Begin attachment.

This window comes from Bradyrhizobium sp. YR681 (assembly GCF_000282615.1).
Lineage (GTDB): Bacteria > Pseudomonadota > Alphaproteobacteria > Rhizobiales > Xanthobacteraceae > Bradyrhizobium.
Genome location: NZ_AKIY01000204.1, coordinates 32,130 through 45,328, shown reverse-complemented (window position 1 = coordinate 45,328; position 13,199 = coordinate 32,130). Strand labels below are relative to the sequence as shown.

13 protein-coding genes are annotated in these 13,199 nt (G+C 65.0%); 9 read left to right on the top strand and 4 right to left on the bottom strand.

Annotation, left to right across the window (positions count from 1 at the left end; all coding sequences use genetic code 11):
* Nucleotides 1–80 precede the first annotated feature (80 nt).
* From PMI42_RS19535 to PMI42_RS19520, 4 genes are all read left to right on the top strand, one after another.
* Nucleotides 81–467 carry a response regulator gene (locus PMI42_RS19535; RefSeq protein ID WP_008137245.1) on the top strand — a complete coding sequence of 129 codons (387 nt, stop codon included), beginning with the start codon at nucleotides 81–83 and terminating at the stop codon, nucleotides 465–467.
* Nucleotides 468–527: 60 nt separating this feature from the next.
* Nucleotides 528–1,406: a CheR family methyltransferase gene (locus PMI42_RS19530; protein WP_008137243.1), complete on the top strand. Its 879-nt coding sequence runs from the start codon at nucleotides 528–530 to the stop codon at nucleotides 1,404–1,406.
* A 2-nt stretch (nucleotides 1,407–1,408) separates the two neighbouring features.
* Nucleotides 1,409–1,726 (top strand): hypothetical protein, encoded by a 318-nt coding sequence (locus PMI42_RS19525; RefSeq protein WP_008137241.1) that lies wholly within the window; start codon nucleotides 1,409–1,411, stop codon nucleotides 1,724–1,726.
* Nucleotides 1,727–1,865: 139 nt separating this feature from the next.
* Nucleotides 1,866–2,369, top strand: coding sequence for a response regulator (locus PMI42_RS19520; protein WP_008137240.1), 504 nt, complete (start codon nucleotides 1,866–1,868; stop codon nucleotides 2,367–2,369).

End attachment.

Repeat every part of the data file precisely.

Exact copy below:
This window comes from Bradyrhizobium sp. YR681 (assembly GCF_000282615.1).
Lineage (GTDB): Bacteria > Pseudomonadota > Alphaproteobacteria > Rhizobiales > Xanthobacteraceae > Bradyrhizobium.
Genome location: NZ_AKIY01000204.1, coordinates 32,130 through 45,328, shown reverse-complemented (window position 1 = coordinate 45,328; position 13,199 = coordinate 32,130). Strand labels below are relative to the sequence as shown.

13 protein-coding genes are annotated in these 13,199 nt (G+C 65.0%); 9 read left to right on the top strand and 4 right to left on the bottom strand.

Annotation, left to right across the window (positions count from 1 at the left end; all coding sequences use genetic code 11):
* Nucleotides 1–80 precede the first annotated feature (80 nt).
* From PMI42_RS19535 to PMI42_RS19520, 4 genes are all read left to right on the top strand, one after another.
* Nucleotides 81–467 carry a response regulator gene (locus PMI42_RS19535; RefSeq protein ID WP_008137245.1) on the top strand — a complete coding sequence of 129 codons (387 nt, stop codon included), beginning with the start codon at nucleotides 81–83 and terminating at the stop codon, nucleotides 465–467.
* Nucleotides 468–527: 60 nt separating this feature from the next.
* Nucleotides 528–1,406: a CheR family methyltransferase gene (locus PMI42_RS19530; protein WP_008137243.1), complete on the top strand. Its 879-nt coding sequence runs from the start codon at nucleotides 528–530 to the stop codon at nucleotides 1,404–1,406.
* A 2-nt stretch (nucleotides 1,407–1,408) separates the two neighbouring features.
* Nucleotides 1,409–1,726 (top strand): hypothetical protein, encoded by a 318-nt coding sequence (locus PMI42_RS19525; RefSeq protein WP_008137241.1) that lies wholly within the window; start codon nucleotides 1,409–1,411, stop codon nucleotides 1,724–1,726.
* Nucleotides 1,727–1,865: 139 nt separating this feature from the next.
* Nucleotides 1,866–2,369, top strand: coding sequence for a response regulator (locus PMI42_RS19520; protein WP_008137240.1), 504 nt, complete (start codon nucleotides 1,866–1,868; stop codon nucleotides 2,367–2,369).